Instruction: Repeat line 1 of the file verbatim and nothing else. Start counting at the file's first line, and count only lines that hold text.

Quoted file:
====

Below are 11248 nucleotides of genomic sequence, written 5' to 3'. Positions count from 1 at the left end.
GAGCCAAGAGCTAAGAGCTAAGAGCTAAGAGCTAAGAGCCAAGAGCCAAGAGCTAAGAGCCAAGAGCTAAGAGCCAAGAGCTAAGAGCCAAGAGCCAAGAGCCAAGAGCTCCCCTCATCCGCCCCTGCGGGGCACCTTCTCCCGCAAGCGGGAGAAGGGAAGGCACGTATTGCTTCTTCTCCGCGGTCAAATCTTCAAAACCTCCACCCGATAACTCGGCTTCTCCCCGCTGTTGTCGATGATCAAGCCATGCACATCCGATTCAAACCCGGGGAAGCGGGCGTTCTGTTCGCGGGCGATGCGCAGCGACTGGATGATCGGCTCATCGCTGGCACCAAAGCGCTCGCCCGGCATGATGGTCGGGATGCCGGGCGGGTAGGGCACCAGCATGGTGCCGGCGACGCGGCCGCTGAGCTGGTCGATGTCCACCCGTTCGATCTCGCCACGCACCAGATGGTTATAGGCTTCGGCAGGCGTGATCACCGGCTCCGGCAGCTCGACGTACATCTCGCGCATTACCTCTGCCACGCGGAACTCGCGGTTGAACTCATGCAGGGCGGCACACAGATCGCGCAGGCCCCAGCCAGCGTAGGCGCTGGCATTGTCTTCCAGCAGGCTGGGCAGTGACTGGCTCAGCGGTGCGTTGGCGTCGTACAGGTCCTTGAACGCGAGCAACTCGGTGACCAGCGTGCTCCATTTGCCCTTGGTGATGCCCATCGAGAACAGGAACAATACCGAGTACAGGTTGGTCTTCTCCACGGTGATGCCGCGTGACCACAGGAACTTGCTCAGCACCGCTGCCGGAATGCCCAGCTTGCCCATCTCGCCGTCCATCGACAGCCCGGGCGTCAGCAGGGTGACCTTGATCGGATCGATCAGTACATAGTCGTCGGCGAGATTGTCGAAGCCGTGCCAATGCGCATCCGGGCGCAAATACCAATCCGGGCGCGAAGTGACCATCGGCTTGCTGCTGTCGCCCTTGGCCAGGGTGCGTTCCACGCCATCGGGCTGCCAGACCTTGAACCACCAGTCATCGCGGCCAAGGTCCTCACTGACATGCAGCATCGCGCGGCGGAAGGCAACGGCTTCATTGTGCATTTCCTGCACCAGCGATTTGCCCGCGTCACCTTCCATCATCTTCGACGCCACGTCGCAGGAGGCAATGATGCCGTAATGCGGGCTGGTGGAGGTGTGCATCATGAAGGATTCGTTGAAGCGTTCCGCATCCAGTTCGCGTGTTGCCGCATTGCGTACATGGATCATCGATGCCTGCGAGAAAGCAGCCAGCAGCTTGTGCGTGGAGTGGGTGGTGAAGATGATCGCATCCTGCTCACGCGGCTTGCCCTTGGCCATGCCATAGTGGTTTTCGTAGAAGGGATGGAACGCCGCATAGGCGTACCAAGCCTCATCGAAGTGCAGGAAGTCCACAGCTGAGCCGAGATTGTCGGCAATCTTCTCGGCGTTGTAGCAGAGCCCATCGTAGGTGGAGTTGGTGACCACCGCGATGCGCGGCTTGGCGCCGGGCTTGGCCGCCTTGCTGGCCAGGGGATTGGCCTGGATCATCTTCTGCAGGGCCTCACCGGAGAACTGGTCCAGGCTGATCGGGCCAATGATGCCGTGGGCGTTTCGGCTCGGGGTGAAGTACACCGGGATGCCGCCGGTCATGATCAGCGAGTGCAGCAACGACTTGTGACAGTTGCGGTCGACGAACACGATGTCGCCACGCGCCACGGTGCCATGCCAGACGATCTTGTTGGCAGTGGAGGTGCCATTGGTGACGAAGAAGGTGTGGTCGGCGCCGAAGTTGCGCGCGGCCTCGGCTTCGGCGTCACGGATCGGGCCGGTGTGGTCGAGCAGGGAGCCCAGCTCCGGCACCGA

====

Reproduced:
Below are 11248 nucleotides of genomic sequence, written 5' to 3'. Positions count from 1 at the left end.